Manifest Theatre Group Manifest Theatre Group Manifest Theatre Group
2 Oxford Road
Manningtree
Essex CO11 1BP
Tel: 01206 391309
info@manifesttheatre.co.uk
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Pools Paradise - performed June 1987

By Philip King

Performed with the kind permission of Samuel French

Director - Dennis Murfitt

Cast

(in order of appearance)

Penelope Toop Allison Brett
Ida Debi Koval
Reverend Lionel Toop Dave Turrell
Miss Skillon Viv Wheatley
Willie Briggs Kevin Brown
Reverend Arthur Humphrey Bert Yeates
The Bishop of Lax Alan Breckels

Production Team

Val Taylor, Jude Hussey, Jenny Rollings, Chris Mason, Dennis Murfitt, Bruce Emeny, Maurice Barber, Greg Garrad, Jane Cousins, Jenny Glayzer, Gill Baxter, Patience Ling, Viv Wheatley, and other volunteers not mentioned.

The Play

Zany, madcap events transpire at the Reverend Lionel Toop's vicarage in Merton cum Middlewick. The plot revolves around Lionel's wife, Penelope, who dabbles in a football pool with the help of their maid, Ida, and Ida's suitor, the droll Willie Briggs. The most fantastic complications ensue when the triumvirate wins or when they think they have won more than 20,000 pounds. Lending richly comic hands are the old maid parishioner, Miss Skillon, and Penelope's out of this world uncle, The Bishop of Lax. What happens when these assorted characters all get together on one stage has to be seen to be believed.

Reviews

Philip King’s comfortably dated farce may not be in the same dizzy class as the author’s deservedly famous “See how they run” but the familiar theme of cavorting clerics losing their trousers in a welter of cross-purposes still appeals to an audience bent on undemanding entertainment.
Denis Murfitt’s amusing production has the benefit of a very good set indeed, whose angled walls laugh at the constraints of this small stage and after a one-paced first act, the fun waxes fast and furious.

Alison Brett, very well made up in the style of the period, needs rather more flamboyance in her actress-married-to-a-vicar and Debi Koval a somewhat lower vocal register to bring out the non-stop impact of the maid, Ida. Dave Turrell’s incumbent also sounds a little ponderous instead of pompous-labourer rather than stuffy. Viv Wheatley’s Miss Skillon is a splendid blend of pillar-of-the-community, adoring spinster and forcibly efficient dragon and is quite the best thin on view throughout, but she is pressed hard by Kevin Brown’s gormless Willie Briggs who manages to combine engaging vacuity with lubriciousness in hilarious fashion.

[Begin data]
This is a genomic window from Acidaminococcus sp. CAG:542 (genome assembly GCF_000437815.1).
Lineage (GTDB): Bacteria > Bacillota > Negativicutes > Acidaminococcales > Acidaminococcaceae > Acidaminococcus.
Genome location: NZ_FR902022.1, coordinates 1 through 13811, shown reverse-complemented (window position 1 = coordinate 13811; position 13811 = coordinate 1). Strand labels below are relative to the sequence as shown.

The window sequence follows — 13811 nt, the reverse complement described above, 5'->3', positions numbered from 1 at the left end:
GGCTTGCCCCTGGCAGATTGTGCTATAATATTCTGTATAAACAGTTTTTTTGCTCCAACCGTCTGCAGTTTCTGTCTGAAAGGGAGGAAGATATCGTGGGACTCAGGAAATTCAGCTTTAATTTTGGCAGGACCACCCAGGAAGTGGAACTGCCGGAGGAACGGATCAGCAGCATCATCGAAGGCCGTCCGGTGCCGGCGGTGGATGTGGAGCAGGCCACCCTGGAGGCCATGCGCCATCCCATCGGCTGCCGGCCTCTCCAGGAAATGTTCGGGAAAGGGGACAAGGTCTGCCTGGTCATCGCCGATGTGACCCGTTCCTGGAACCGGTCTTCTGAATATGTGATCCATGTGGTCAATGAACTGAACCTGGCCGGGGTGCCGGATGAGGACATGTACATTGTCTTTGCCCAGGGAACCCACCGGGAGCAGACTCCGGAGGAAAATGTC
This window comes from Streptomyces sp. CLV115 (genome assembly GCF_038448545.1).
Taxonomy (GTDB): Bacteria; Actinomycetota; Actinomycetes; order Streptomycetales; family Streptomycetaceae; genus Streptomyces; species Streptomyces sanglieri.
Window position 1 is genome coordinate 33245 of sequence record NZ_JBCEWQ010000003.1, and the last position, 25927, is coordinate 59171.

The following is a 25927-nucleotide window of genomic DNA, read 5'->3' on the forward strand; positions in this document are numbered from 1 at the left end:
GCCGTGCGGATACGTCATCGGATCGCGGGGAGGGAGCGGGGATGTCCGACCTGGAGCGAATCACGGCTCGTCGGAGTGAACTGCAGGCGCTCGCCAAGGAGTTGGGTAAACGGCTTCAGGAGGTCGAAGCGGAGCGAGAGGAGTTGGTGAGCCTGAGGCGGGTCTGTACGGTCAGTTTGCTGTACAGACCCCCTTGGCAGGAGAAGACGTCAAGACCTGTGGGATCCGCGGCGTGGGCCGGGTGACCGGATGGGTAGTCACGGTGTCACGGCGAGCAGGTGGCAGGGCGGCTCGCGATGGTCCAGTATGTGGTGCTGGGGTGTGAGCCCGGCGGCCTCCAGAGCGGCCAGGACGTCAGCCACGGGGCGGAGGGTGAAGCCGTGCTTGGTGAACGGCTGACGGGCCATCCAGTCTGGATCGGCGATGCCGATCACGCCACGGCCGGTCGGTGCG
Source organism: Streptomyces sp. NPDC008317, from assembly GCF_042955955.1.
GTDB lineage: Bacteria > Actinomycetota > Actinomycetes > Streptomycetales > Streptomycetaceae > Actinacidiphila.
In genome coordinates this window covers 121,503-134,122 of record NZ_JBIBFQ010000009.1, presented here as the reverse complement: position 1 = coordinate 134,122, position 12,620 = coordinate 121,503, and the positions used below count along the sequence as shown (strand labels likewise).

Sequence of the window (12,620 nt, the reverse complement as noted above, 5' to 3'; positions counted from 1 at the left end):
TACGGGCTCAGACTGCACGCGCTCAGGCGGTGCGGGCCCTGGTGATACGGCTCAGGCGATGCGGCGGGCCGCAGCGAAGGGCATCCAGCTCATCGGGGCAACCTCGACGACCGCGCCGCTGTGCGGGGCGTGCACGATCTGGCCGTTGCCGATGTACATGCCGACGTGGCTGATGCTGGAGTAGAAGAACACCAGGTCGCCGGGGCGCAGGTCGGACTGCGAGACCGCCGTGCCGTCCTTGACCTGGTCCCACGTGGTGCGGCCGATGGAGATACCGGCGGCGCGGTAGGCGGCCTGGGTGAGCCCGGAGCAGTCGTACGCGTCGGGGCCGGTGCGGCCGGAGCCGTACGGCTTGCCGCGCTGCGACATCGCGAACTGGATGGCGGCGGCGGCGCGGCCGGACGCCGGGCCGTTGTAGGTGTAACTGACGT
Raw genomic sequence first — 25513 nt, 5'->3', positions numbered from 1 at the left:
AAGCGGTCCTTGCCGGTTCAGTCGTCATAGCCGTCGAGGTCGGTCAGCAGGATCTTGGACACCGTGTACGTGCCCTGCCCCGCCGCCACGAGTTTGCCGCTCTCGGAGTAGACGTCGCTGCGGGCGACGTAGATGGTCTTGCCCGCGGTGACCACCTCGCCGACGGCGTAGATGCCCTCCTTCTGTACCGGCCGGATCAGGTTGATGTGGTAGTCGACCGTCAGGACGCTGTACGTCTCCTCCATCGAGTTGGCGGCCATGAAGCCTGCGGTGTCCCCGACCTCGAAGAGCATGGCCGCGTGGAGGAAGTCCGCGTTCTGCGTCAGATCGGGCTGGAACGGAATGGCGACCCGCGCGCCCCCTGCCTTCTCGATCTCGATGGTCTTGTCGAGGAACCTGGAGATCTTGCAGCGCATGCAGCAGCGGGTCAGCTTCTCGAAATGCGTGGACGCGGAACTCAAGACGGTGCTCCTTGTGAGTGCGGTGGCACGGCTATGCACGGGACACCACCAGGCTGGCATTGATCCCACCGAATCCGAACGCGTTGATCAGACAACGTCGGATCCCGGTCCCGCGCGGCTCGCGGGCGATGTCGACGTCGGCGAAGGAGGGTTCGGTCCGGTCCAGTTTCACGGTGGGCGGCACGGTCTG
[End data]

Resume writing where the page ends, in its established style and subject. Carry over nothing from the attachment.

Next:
Bert Yeates could do with more pace and better pick-up as the vague and kindly Reverend Humphrey but Alan Breckels’ almost throw-away Bishop of Lax is a model of reactive, often silent comments that speaks volumes. With all that sober black-suiting around, Penelope might have been much more colourfully dressed to suggest both her temperament and previous occupation but otherwise the wardrobe is in keeping and the curtain-call a lovely little touch of humour.
Jimmy James


Manningtree-based Manifest Theatre Group has added yet another hit to a long line of successes with its latest production, Pools Paradise, which opened at the Oxford Road theatre on Tuesday.. Bumbling clerics, a scatty maid and a designing spinster are combined with a well-laid plot and a large portion of general confusion – just the ingredients for a laughter-filled evening.
The play, a farce by Philip King, is the last of the current season’s productions and after an initial slow start, kept the audience chuckling as the three main characters warmed to their parts. Produced and directed by Dennis Murfitt, the action, set in the early 1960s, took place in the lounge of the vicarage of the small village of Merton-cum-Middlewick and centred on a possible big pools win for the wife of the vicar, who strongly disapproves of gambling of any kind.

There was a cast of just seven and it was hard to judge who was the star performer – the vicar or the maid. Dave Turrell was outstanding as the Rev Lionel Toop while Debi Koval as the maid Ida, after appearing to overact at the beginning, got better and better as the plot unfolded.
Allison Brett was excellent as the vicar’s one-time actress wife, Viv Wheatley, with her sights set firmly on the vicar, gave another competent performance and Kevin Brown was especially endearing as the maid’s rather simple boyfriend. They were ably supported by Bert Yeates and Alan Breckels.

Photo Shoot

If you have any photos from this production, then please let us know.

Bert, Alan, Debi, Kevin, Allision, Viv, Dave

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